The intent conveyed by version A is that most of the space is taken by a local function, which is why most of the middle is indented more heavily than the bottom lines that form the actual body of read-file-into-string. Version C instead assumes that the only thing done by the local function is a check-type assertion - it is the only form indented in a way that denotes the body of a local function. The rest of function body implies that we first call some function named buffer on a freshly created array. Then, we open a with-output-to-string context, and perform everything else - which are the loop iteration and the subsequent with-open-file form - inside that context.

    Such indentation is actively hostile towards the programmer, as I have intentionally created it to be misleading; it is therefore unlikely to find it in Lisp code that is actively used. Still, it is a proof of concept that it is possible to mislead a Lisp programmer, either by someone who either actively tries to do it or by one who is novice enough to not know better - and therefore, indirectly, a proof that indentation pays a crucial role in understanding and parsing Lisp code by humans.

    To make another proof, we can take this example in another direction, a very extreme one this time. We will take the code from version A and remove all the parentheses from it (except where they are required to parse the context), leaving only indenation in place.

    ;;; Version D
    defun read-file-into-string pathname &key (buffer-size 4096) external-format
      flet read-stream-content-into-string stream
             check-type buffer-size integer 1
             let *print-pretty* nil
                 buffer make-array buffer-size :element-type 'character
               with-output-to-string datum
                 loop :for bytes-read := read-sequence buffer stream
                      :do write-sequence buffer datum :start 0 :end bytes-read
                      :while = bytes-read buffer-size
        with-open-file stream pathname :direction :input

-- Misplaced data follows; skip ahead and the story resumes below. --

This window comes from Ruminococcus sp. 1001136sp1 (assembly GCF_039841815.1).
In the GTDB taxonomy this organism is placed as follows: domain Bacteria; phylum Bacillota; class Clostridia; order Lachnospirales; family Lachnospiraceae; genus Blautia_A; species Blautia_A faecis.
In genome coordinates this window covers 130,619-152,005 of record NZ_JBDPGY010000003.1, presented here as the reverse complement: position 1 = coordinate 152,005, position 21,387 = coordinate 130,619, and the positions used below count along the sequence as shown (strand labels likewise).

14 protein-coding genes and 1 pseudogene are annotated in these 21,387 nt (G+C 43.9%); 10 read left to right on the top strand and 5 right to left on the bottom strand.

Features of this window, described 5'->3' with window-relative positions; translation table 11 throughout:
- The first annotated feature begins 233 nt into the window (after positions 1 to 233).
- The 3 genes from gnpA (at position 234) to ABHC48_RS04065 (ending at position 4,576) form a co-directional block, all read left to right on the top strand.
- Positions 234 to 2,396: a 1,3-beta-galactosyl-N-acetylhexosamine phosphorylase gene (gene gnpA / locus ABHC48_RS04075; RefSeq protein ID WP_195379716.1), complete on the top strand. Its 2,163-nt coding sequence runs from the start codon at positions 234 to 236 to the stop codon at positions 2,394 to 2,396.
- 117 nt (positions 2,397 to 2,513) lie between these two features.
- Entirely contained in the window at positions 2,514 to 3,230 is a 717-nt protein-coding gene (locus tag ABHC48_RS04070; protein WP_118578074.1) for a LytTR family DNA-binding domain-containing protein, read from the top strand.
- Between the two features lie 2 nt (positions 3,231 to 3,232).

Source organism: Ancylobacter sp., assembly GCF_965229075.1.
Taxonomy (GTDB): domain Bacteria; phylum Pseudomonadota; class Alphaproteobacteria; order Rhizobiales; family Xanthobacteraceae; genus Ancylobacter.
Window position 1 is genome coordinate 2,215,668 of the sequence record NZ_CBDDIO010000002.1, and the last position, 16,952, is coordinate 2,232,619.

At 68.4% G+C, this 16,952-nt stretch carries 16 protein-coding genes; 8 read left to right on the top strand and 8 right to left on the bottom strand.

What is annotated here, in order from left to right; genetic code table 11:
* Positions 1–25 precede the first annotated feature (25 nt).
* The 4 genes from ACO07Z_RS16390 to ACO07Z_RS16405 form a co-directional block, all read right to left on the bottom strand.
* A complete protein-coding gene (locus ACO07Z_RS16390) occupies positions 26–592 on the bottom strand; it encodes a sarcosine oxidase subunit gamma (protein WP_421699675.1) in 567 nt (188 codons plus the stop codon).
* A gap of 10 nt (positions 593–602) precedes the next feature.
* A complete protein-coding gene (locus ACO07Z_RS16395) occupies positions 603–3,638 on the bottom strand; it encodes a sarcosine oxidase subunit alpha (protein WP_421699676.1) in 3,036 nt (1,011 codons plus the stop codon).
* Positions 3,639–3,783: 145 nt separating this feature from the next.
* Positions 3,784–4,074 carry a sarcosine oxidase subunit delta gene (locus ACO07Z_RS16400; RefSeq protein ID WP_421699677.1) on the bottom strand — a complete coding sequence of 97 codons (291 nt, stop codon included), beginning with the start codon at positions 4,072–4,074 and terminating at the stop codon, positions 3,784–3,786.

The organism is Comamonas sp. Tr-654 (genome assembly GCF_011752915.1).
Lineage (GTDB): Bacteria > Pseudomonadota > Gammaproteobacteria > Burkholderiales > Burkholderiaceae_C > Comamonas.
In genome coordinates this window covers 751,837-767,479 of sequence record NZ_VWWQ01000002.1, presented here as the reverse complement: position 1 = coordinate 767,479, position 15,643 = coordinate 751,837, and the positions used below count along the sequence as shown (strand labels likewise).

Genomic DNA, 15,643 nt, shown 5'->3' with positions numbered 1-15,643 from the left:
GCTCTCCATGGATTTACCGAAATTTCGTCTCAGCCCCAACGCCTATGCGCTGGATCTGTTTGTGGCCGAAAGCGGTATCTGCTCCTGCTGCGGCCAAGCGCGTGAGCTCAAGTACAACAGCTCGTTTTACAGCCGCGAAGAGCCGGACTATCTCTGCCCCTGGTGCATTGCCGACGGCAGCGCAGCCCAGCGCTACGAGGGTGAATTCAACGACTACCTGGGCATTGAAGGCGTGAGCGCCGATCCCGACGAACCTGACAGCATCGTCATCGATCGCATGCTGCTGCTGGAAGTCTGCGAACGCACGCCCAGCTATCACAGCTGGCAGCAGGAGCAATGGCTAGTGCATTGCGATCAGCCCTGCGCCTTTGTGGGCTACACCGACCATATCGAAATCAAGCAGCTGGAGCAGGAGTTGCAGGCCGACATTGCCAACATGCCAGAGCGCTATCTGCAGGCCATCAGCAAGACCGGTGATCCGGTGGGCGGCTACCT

:external-format external-format
          read-stream-content-into-string stream :buffer-size buffer-size

    Suddenly, we get something strangely pythonesque. Code scopes are no longer defined by parentheses and instead they are defined purely by whitespace. Lisp programmers might also be put off by the sudden lack of parentheses.

    And yet, this example - at least to me - reads very similar to the Lisp code from variant A. Again, this is because the indentation for both pieces of code is identical: it is clear where a given block or subblock goes deeper, where it continues at the same depth, and where it ends, and this is the information that a Lisp programmer uses when parsing code meant for human consumption.

    There's a valid point that needs to be taken into account here - that one needs to be somewhat proficient Lisp semantics in order to know the argument counts for each form that is executed. In the above example, one needs to know that make-array takes one mandatory argument and may then take a number of keyword arguments, that write-sequence takes two mandatory arguments and keyword args, that check-type takes a variable and a type, and so on. Such knowledge comes only from using the language in depth, but, thankfully, it is knowledge that relates to the right side of each line of such program, rather than to the left part. And the left is where the indentation is.

    When writing Lisp, two tasks are not meant to be done by humans: managing parentheses and indenting code. The programmer's focus should be on what happens between the parentheses and whose meaning and order is provided by indentation.

    • When I write Lisp, I do not pay any attention about the indentation; emacs automatically indents my code for me as I write it thanks to electric-indent and aggressive-indent.
    • When I write Lisp, I do not need to pay any attention to closing or counting parentheses: emacs automatically inserts them in pairs and prevents me from deleting a lone paren thanks to smartparens, and I have a visual color cue that informs me about the depth of a given paren thanks to rainbow-delimiters.
    • When I write Lisp, I do not need to pay much attention to where exactly I insert a new subform: if I misplace a form within my Lisp expression, emacs will automatically indent it for me, and I will notice that it is not indented at the level where I expected it to be. I can then fix its position, again, thanks to smartparens.